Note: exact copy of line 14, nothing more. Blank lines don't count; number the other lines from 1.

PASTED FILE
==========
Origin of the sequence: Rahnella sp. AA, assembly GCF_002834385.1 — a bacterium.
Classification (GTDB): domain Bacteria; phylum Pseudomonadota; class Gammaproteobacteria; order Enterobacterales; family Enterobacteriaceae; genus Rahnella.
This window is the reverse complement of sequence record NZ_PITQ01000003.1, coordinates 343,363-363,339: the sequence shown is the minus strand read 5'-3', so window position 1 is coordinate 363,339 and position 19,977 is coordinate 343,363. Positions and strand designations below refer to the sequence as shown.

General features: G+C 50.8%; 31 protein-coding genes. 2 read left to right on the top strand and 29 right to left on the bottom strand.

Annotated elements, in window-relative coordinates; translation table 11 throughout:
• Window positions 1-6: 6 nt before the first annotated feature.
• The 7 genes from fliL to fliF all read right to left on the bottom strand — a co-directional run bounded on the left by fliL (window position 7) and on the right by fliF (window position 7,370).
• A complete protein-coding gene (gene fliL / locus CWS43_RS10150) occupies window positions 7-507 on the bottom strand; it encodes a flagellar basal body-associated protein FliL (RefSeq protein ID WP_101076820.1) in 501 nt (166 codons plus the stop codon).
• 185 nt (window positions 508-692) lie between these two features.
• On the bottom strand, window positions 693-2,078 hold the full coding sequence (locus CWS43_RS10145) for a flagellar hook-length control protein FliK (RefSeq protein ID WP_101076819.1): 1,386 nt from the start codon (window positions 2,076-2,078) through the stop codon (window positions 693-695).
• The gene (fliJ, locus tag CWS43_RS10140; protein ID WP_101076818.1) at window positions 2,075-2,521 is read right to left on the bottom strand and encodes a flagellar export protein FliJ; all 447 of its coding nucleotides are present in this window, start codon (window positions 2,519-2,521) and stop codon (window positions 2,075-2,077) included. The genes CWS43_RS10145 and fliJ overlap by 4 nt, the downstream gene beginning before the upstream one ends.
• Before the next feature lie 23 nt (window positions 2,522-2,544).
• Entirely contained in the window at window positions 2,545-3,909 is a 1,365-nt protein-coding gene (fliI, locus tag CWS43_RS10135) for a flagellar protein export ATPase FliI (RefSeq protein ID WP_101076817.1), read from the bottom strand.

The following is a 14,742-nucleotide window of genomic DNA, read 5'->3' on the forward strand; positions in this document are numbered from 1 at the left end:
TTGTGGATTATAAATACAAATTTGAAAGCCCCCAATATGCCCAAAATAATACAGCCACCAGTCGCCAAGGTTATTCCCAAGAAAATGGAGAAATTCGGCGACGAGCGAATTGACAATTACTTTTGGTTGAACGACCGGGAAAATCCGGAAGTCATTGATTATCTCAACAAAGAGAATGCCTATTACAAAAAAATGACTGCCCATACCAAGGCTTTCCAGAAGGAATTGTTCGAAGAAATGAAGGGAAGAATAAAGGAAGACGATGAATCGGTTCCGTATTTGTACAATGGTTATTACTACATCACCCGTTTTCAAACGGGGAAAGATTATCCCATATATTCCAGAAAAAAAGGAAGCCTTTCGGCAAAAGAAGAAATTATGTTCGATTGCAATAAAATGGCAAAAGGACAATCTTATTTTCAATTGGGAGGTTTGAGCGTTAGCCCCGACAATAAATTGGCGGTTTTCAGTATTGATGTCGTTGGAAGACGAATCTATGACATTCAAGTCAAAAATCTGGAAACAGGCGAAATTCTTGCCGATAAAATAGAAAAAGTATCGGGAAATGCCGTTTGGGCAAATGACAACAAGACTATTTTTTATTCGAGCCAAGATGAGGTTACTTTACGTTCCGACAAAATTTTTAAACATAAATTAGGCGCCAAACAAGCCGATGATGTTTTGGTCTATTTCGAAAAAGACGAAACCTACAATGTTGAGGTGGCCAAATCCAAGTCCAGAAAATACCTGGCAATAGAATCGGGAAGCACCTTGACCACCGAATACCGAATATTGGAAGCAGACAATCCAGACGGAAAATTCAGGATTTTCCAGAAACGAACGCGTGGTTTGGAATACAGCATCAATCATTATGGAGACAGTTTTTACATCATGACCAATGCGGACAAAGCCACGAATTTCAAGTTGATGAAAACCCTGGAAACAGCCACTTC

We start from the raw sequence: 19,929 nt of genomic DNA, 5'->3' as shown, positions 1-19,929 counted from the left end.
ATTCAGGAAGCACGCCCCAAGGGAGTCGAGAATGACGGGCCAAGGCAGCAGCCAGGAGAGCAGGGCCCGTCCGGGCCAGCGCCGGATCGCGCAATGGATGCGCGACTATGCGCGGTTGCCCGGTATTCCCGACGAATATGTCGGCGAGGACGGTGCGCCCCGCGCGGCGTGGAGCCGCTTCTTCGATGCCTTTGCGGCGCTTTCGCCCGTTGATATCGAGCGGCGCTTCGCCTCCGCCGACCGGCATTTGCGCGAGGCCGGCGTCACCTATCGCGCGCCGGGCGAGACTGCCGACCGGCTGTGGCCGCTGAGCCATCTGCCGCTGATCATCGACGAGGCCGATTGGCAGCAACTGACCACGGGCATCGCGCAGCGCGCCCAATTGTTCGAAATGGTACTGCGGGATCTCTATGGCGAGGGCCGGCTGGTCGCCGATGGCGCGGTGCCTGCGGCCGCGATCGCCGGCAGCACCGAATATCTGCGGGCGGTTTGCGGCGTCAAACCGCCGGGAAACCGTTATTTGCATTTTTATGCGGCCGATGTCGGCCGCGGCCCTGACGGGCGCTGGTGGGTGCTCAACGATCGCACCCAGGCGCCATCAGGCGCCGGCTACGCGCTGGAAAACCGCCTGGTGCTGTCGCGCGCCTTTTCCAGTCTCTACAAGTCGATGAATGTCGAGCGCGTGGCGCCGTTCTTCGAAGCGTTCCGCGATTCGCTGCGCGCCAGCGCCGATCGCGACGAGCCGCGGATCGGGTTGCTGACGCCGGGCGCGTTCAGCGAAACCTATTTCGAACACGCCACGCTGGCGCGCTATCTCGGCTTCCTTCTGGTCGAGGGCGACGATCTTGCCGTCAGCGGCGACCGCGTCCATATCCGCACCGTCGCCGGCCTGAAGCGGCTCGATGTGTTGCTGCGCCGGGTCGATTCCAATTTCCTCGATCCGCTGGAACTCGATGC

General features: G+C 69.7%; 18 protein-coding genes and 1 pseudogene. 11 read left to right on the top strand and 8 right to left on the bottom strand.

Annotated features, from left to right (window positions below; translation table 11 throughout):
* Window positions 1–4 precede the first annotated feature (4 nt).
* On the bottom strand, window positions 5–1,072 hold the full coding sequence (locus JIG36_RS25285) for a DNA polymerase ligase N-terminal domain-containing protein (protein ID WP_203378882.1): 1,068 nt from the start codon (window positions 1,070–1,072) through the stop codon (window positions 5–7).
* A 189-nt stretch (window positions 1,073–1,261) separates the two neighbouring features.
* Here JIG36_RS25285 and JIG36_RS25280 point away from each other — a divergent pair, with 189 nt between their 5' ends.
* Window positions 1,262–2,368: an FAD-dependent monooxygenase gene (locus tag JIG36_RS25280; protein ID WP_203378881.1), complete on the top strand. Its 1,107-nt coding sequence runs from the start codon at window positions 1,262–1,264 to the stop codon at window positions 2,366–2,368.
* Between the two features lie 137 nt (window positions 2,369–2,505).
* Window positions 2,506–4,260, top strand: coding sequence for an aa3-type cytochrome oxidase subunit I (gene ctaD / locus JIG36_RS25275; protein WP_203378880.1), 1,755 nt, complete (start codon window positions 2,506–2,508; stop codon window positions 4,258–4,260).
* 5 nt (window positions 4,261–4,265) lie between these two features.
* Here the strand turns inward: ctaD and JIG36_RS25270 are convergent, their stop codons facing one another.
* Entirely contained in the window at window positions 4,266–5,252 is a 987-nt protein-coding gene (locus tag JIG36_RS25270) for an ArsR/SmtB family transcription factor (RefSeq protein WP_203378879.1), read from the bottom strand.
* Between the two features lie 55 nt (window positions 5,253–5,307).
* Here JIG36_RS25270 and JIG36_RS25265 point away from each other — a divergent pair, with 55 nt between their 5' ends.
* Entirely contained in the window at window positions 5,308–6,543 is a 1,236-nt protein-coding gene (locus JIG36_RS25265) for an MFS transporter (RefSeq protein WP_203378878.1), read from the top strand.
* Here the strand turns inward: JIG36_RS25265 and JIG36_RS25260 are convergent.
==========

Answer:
The following is a 14,742-nucleotide window of genomic DNA, read 5'->3' on the forward strand; positions in this document are numbered from 1 at the left end: